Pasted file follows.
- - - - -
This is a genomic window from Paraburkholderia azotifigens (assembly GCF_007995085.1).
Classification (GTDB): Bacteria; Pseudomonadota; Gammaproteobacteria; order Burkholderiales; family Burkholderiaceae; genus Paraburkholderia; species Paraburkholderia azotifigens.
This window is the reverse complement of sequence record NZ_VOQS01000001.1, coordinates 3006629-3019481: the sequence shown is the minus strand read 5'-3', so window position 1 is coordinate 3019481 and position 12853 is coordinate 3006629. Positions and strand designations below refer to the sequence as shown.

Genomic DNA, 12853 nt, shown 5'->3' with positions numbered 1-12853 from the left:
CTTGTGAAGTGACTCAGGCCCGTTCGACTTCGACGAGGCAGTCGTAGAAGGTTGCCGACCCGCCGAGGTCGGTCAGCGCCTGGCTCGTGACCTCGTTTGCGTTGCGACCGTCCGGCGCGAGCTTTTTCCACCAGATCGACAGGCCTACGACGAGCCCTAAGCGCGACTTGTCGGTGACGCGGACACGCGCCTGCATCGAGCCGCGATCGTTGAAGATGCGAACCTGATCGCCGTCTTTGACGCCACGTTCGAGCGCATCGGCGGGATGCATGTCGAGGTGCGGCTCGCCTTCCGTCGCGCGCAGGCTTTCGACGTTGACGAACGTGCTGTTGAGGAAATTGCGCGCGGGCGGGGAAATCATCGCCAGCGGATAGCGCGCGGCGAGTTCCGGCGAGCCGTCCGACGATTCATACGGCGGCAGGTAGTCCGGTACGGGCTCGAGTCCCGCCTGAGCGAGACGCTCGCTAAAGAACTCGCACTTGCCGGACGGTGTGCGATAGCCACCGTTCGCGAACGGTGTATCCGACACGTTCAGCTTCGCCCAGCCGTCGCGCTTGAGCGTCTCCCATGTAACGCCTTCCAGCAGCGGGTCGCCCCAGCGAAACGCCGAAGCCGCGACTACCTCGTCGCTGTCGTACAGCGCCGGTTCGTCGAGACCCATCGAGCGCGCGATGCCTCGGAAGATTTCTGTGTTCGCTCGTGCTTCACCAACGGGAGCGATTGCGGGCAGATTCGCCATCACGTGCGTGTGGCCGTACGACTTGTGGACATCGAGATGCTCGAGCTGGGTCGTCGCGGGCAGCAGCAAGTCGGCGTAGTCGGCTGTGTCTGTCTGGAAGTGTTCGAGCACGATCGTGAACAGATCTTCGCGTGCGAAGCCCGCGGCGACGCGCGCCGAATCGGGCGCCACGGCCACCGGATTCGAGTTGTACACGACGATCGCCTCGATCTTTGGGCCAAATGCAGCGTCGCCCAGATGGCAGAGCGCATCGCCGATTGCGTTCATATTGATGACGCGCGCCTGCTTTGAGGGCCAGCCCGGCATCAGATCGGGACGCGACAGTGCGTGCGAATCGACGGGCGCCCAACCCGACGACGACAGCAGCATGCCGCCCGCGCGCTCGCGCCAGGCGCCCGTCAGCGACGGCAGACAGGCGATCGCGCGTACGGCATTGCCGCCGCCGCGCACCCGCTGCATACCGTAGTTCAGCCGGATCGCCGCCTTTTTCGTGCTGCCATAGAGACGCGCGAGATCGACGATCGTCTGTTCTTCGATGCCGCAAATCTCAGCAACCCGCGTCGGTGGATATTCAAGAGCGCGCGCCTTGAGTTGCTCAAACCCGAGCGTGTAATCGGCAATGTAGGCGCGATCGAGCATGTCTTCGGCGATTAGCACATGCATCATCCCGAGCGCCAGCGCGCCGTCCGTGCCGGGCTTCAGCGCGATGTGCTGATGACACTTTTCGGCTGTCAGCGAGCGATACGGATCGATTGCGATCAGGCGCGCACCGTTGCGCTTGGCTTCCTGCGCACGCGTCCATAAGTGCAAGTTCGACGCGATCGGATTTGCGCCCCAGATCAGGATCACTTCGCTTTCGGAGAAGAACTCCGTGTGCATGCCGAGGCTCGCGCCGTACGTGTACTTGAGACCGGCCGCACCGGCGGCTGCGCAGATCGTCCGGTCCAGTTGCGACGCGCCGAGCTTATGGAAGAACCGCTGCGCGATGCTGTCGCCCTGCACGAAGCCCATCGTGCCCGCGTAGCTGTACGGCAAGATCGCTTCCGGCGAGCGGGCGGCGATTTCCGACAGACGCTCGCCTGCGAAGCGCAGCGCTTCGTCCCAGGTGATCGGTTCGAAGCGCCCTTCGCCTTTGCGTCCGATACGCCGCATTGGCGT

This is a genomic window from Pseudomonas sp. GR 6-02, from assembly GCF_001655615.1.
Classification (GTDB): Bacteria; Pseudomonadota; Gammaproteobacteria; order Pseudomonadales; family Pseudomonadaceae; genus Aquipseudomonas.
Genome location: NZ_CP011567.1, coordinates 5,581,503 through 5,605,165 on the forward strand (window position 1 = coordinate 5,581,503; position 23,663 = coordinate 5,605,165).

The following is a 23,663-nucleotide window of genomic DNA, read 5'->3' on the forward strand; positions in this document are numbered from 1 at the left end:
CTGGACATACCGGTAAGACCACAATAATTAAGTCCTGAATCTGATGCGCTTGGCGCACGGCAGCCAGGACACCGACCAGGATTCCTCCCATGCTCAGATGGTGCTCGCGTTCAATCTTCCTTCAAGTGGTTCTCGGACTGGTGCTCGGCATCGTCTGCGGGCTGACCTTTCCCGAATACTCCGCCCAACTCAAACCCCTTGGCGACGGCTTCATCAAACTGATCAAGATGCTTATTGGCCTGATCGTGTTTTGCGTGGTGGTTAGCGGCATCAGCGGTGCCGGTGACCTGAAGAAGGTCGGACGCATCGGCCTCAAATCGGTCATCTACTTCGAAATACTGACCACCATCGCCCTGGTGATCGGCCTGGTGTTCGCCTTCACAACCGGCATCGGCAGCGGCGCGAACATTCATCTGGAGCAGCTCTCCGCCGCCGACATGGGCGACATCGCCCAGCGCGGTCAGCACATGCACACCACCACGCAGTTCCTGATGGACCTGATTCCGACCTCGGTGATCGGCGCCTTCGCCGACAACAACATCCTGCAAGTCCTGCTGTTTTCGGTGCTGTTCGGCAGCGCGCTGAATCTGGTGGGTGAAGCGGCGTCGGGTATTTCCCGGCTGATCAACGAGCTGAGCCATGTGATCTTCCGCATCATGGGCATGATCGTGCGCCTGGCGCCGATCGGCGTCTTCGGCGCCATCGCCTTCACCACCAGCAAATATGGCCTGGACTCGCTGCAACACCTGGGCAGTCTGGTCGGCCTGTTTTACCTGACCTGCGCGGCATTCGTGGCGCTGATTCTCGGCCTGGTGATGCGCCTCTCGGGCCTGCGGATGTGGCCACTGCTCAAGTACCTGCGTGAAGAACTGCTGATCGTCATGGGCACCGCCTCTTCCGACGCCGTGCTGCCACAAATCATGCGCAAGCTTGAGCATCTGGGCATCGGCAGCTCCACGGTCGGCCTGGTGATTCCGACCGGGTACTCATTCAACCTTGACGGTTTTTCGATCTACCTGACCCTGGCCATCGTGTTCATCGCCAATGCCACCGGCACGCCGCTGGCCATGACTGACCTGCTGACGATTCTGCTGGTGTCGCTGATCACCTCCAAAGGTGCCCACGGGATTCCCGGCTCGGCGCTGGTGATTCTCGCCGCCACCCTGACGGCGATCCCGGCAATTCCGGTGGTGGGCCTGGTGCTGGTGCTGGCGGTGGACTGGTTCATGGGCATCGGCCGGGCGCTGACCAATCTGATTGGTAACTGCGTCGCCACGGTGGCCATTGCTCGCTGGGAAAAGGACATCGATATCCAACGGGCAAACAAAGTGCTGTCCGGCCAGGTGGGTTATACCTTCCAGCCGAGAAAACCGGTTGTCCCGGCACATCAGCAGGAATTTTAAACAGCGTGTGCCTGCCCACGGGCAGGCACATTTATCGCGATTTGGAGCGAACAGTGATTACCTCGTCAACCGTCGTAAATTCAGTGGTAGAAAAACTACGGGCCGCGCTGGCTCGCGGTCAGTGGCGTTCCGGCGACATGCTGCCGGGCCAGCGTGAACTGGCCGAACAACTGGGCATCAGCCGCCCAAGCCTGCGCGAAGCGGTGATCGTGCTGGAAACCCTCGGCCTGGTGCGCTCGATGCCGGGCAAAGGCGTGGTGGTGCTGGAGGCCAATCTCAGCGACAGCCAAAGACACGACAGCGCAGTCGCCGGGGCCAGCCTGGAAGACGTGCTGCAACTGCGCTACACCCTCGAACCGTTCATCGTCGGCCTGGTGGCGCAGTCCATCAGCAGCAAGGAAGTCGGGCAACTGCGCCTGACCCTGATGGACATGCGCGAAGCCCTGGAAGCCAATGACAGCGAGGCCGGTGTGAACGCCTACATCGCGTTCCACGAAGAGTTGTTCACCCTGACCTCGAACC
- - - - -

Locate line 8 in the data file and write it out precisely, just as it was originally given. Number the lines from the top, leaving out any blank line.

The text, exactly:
Genome location: NZ_CP011567.1, coordinates 5,581,503 through 5,605,165 on the forward strand (window position 1 = coordinate 5,581,503; position 23,663 = coordinate 5,605,165).